Preaching is difficult. But sometimes us preachers make it even harder.
We let ourselves linger in ruts of bad habits.
We stop challenging ourselves to learn and grow.
We get overwhelmed by all of what ministry is and our preaching slowly fades.
Sometimes, all we need is for someone to show us that what we’re doing isn’t ideal and offer us a different path forward.
That’s what I hope to do for you. Like Gordon Ramsey tasting your 3-ingredient meal, I’d like to warn you in anticipation of your next sermon: don’t use these 3 ingredients. They lead to a forgettable sermon.
1. Start slow. Really slow.
If your goal is for people to have their next week planned out by the time you say amen at the end, then by all means, grab this ingredient out of the pantry.
But if you want people to dial in with you and hear what God desires to speak through you, help the hearer out by starting with energy and purpose.
In the first 5 minutes of a sermon, people are going to see if you know where you’re going.
When you start slow, you communicate that this sermon has no urgency. And when a sermon lacks urgency, it lacks relevancy.
Starting slow could include doing things like:
- Greeting people for longer than 5ish seconds
- Telling people how excited you are for what you are going to say
- Make some announcements
- Tell people what you’re going to say before you say it
- Apologize for a lack of preparation
- Tell a joke that is irrelevant to the sermon (just because you thought it was funny)
When a sermon lacks urgency, it lacks relevancy.Tweet
2. Read the Bible as monotone as possible.
If you want to communicate that the Bible is simply an add-on to what you want to say, then don’t miss out on getting this out of the fridge to include in your sermonic meal.
But if you want people to see Scripture and the truth it communicates as the main event and the center that every word you speak revolves around, then read the Bible with energy and passion.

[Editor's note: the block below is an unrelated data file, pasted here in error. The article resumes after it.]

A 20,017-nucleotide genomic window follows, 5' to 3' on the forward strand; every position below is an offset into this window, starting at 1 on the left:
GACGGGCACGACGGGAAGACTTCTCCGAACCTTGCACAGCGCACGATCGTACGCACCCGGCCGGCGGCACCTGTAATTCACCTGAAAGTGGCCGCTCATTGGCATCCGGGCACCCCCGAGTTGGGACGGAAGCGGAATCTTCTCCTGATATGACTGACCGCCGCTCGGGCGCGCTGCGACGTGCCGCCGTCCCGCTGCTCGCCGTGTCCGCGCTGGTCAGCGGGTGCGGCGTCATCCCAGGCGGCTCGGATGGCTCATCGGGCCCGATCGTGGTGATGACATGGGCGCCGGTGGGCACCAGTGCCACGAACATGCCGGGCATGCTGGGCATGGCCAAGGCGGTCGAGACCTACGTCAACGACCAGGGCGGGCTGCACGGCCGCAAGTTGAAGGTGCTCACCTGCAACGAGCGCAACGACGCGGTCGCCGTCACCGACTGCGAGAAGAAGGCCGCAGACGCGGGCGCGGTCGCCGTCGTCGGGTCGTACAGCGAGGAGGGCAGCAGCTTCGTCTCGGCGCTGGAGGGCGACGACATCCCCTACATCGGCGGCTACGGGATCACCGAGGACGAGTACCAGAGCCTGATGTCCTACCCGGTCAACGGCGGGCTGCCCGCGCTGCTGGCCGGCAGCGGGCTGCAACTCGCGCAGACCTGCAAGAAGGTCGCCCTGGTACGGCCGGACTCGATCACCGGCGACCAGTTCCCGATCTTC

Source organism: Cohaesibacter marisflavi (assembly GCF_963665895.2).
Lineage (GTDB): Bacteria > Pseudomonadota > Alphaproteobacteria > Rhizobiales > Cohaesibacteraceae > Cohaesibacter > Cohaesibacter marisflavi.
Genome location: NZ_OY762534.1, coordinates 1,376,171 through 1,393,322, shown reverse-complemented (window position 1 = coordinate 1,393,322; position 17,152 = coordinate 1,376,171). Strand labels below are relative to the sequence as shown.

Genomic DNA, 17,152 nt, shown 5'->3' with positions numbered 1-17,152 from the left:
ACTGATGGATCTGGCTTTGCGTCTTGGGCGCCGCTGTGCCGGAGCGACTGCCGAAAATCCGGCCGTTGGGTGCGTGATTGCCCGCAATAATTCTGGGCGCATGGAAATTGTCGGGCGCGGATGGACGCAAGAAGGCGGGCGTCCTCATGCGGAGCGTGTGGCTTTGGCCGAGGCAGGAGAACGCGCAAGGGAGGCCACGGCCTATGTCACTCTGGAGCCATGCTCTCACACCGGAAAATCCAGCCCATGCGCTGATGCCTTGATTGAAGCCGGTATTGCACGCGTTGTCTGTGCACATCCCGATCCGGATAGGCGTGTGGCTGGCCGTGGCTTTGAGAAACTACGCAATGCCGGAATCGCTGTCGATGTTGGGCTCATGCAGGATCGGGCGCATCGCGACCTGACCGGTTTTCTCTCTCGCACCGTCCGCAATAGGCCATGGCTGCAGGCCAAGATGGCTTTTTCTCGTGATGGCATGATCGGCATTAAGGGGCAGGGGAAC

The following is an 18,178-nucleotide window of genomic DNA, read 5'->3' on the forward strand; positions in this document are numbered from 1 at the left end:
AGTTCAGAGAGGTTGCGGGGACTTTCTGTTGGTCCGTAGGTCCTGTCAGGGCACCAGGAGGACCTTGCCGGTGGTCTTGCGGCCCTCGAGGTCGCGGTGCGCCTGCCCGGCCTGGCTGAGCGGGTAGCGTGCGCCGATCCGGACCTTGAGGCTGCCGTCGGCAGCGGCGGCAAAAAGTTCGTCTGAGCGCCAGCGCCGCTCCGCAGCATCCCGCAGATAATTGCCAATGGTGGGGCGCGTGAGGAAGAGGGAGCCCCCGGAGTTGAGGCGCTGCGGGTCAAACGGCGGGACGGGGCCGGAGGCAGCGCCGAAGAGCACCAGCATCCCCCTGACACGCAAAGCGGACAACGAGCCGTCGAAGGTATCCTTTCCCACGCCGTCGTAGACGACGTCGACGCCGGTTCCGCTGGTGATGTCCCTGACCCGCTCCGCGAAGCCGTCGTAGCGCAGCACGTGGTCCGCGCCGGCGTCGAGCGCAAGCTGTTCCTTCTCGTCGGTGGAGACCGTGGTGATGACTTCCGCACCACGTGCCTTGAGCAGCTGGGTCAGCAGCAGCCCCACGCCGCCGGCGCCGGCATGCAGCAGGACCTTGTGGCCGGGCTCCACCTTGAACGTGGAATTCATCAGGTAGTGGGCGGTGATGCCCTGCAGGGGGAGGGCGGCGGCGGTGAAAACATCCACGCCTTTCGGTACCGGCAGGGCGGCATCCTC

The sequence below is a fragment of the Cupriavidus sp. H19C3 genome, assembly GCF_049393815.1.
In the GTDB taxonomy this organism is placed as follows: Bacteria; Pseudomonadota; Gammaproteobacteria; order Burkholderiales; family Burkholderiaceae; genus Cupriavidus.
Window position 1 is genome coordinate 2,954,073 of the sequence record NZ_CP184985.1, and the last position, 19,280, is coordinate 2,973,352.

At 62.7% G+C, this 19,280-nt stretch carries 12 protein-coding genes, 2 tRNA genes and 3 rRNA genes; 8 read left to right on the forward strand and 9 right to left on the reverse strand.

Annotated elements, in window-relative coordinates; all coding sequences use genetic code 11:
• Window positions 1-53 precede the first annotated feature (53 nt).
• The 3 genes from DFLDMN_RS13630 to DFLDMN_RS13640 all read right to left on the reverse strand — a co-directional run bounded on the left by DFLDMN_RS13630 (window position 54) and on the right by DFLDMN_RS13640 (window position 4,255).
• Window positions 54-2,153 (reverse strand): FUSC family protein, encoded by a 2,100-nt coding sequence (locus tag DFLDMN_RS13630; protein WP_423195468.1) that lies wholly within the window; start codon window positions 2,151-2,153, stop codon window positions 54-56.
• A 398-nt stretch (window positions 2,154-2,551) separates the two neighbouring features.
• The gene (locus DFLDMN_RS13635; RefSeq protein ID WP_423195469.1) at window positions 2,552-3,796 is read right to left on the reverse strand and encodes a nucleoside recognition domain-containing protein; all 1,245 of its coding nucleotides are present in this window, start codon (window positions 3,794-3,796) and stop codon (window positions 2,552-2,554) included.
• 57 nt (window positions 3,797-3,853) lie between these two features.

Many people have a hard enough time reading the Bible as it is. When you read the Bible passage you’re preaching on with no energy, no passion, no variance in your voice, no drama, no volume change, you’re only communicating that this is merely a book you’re reading.
But if Scripture is more than that, which it obviously is, read it with intentionality.
Help people hear the love of God that is laced through every word.
Help people feel the grace of God that is on display in every part of the story God has written in history.
By communicating well, you’re helping your hearer connect to God’s word. Help them.
By communicating well, you’re helping your hearer connect to God’s word. Help them.Tweet
3. Generalize the connection between the biblical passage and the hearer’s life.
If you really want to complete this meal with the ingredient that will do the most in making it forgettable (and irrelevant), then you can’t miss this one.
You know what keeps most people from growing in their faith? A general faith.
Because generalities always have easy exceptions.
They’re bland enough that they lack relevance for Monday morning when that difficult co-worker is pushing your buttons again.
Connecting Scripture to life – the nitty-gritty details – is one of the most pastoral things we can do for our people.
Help them see what faithfulness looks like in their stage of life.
Help them see what faithfulness looks like through a powerful illustration.
Give them a list of examples so they have a connection point to hold onto.
Ask them a poignant question and give them some possible answers after you let them sit with the question for enough time that they start to squirm a little.
Sermons become powerful when they zoom into the realm of specificity.
Connecting Scripture to life – the nitty-gritty details – is one of the most pastoral things we can do for our people.Tweet
A better way
The better way? Preach to the heart. It takes more effort. But it’s worth it.
What would you add?
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